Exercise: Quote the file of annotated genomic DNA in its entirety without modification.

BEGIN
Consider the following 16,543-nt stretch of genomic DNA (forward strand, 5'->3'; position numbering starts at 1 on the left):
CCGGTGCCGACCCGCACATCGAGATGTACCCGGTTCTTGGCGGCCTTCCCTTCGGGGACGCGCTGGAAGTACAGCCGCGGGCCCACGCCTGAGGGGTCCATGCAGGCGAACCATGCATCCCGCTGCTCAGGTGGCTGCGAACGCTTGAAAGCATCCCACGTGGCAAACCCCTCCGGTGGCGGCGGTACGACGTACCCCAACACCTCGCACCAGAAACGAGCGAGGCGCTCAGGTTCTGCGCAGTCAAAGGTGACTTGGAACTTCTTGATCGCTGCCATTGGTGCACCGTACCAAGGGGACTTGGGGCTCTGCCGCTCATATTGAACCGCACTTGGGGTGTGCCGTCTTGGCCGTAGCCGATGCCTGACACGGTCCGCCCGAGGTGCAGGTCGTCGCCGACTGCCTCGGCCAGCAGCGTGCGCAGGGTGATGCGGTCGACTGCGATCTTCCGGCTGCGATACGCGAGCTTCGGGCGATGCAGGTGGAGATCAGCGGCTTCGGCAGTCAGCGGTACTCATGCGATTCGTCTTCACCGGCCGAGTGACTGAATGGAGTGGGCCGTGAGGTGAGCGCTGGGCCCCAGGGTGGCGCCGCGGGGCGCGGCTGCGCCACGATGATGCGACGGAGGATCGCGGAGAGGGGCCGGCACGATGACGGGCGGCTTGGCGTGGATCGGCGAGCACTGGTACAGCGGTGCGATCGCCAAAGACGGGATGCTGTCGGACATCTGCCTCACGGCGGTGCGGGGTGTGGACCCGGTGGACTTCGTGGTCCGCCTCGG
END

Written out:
Consider the following 16,543-nt stretch of genomic DNA (forward strand, 5'->3'; position numbering starts at 1 on the left):
CCGGTGCCGACCCGCACATCGAGATGTACCCGGTTCTTGGCGGCCTTCCCTTCGGGGACGCGCTGGAAGTACAGCCGCGGGCCCACGCCTGAGGGGTCCATGCAGGCGAACCATGCATCCCGCTGCTCAGGTGGCTGCGAACGCTTGAAAGCATCCCACGTGGCAAACCCCTCCGGTGGCGGCGGTACGACGTACCCCAACACCTCGCACCAGAAACGAGCGAGGCGCTCAGGTTCTGCGCAGTCAAAGGTGACTTGGAACTTCTTGATCGCTGCCATTGGTGCACCGTACCAAGGGGACTTGGGGCTCTGCCGCTCATATTGAACCGCACTTGGGGTGTGCCGTCTTGGCCGTAGCCGATGCCTGACACGGTCCGCCCGAGGTGCAGGTCGTCGCCGACTGCCTCGGCCAGCAGCGTGCGCAGGGTGATGCGGTCGACTGCGATCTTCCGGCTGCGATACGCGAGCTTCGGGCGATGCAGGTGGAGATCAGCGGCTTCGGCAGTCAGCGGTACTCATGCGATTCGTCTTCACCGGCCGAGTGACTGAATGGAGTGGGCCGTGAGGTGAGCGCTGGGCCCCAGGGTGGCGCCGCGGGGCGCGGCTGCGCCACGATGATGCGACGGAGGATCGCGGAGAGGGGCCGGCACGATGACGGGCGGCTTGGCGTGGATCGGCGAGCACTGGTACAGCGGTGCGATCGCCAAAGACGGGATGCTGTCGGACATCTGCCTCACGGCGGTGCGGGGTGTGGACCCGGTGGACTTCGTGGTCCGCCTCGG